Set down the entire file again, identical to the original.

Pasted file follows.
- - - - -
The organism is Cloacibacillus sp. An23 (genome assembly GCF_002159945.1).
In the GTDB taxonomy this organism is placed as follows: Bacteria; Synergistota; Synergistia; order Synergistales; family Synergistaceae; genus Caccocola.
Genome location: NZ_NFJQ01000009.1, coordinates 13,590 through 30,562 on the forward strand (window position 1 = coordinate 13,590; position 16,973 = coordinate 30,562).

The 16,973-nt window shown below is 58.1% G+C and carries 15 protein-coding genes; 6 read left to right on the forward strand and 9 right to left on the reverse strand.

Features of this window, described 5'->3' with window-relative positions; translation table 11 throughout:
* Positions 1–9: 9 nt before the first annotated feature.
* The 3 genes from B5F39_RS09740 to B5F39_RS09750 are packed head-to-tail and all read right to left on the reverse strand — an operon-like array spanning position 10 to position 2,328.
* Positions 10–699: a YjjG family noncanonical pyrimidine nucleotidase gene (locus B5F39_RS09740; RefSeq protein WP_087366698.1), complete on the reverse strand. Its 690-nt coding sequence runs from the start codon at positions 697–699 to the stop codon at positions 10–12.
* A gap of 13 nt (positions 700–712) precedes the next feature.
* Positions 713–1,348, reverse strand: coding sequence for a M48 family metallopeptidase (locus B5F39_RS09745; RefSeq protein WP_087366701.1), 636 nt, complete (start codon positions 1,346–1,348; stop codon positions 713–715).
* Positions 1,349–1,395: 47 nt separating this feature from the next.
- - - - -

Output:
The organism is Cloacibacillus sp. An23 (genome assembly GCF_002159945.1).
In the GTDB taxonomy this organism is placed as follows: Bacteria; Synergistota; Synergistia; order Synergistales; family Synergistaceae; genus Caccocola.
Genome location: NZ_NFJQ01000009.1, coordinates 13,590 through 30,562 on the forward strand (window position 1 = coordinate 13,590; position 16,973 = coordinate 30,562).

The 16,973-nt window shown below is 58.1% G+C and carries 15 protein-coding genes; 6 read left to right on the forward strand and 9 right to left on the reverse strand.

Features of this window, described 5'->3' with window-relative positions; translation table 11 throughout:
* Positions 1–9: 9 nt before the first annotated feature.
* The 3 genes from B5F39_RS09740 to B5F39_RS09750 are packed head-to-tail and all read right to left on the reverse strand — an operon-like array spanning position 10 to position 2,328.
* Positions 10–699: a YjjG family noncanonical pyrimidine nucleotidase gene (locus B5F39_RS09740; RefSeq protein WP_087366698.1), complete on the reverse strand. Its 690-nt coding sequence runs from the start codon at positions 697–699 to the stop codon at positions 10–12.
* A gap of 13 nt (positions 700–712) precedes the next feature.
* Positions 713–1,348, reverse strand: coding sequence for a M48 family metallopeptidase (locus B5F39_RS09745; RefSeq protein WP_087366701.1), 636 nt, complete (start codon positions 1,346–1,348; stop codon positions 713–715).
* Positions 1,349–1,395: 47 nt separating this feature from the next.